Next, we need to go into the TFS Server Administration Console, open up the Build Configuration.

A few things to explain here. A build service is the process that accepts requests from clients to perform a build. A build controller orchestrates the builds and delegates the heavy lifting to a build agent. A build agent is the process that actually performs the build itself. An agent is registered with one controller only, the controller is tied to a service, the service is set on one specific project collection. You can run many services and controllers and agents, it's just important to note the roles they play. If you are just playing around and have only 1 thing to do with TFS and that's AX, you can stick with one collection, one service, one controller, and one agent :-)
Now, if you haven't installed a service/controller/agent yet, go ahead and run through the setup. If you have multiple agents (the default during install), you can run multiple builds at once. HOWEVER, keep in mind that each build will of course require its own AX AOS server! You don't want two builds running and trying to use the same instance of AX. Next, the agents should be installed on the AOS machine, so that the build process runs on the same server as the AOS. We may support remote builds at some point, but right now that's the way it goes - and it's really not an issue. In our setup we have a build service and controller running on the same machine as TFS itself. Then, we have specific build machines that just run one agent, connected to the main controller.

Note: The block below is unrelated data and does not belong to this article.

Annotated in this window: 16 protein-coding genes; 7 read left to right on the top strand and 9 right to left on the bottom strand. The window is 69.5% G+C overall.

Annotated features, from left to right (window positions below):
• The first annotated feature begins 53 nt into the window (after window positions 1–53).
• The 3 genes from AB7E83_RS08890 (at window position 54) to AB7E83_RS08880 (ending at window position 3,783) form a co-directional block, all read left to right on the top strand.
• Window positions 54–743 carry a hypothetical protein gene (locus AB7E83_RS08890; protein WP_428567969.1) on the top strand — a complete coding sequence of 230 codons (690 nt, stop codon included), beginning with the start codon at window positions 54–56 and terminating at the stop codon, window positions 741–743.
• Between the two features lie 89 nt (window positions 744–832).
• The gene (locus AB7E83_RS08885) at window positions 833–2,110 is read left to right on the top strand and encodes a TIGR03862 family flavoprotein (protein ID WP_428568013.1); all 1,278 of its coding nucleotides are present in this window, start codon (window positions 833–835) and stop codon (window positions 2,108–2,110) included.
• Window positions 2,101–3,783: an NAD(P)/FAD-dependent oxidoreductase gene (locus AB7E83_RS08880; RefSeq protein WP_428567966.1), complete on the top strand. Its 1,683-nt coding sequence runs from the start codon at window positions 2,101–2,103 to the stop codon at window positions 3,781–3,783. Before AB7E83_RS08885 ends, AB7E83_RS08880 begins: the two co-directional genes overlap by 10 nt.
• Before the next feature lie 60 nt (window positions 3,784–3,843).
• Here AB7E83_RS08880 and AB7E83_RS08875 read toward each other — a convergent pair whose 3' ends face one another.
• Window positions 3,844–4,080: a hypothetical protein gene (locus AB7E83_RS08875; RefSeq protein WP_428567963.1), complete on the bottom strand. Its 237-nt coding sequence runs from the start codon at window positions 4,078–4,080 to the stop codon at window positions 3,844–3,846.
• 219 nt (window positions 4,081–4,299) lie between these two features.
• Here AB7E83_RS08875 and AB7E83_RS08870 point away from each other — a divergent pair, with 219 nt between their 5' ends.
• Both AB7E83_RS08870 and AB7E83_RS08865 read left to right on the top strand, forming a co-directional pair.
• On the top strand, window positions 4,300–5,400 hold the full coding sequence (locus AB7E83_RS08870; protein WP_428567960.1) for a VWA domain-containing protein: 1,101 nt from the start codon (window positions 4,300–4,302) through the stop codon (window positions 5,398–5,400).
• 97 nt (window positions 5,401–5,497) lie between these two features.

With that out of the way, the build controller is where we need to point to our custom activity assemblies. This of course means if you need these for multiple controllers, you'll have to set each one up to point to the assemblies. Also, make sure you log on to the machine with the build controller - in case you run the agent on a different machine. On the controller, click the Properties link. On the dialog that appears, you can set the path to your custom assemblies. You can look up the correct path by clicking the ellipsis button there.

Click OK and that is all we need to do here. We're now all setup and ready to create a build workflow. TFS has workflows that handle everything that is needed in a build. It creates a source label (if you don't know what that is, no problem), it grabs all the code, associates the work items from the changesets to the build, etc. And of course, it runs the compile. Now, the default workflows that come with TFS of course assume that you will be compiling a Visual Studio project. So, we want to take one of these pre-built workflows, remove the visual studio compile stuff, and add in whatever activities you wish to use to build AX.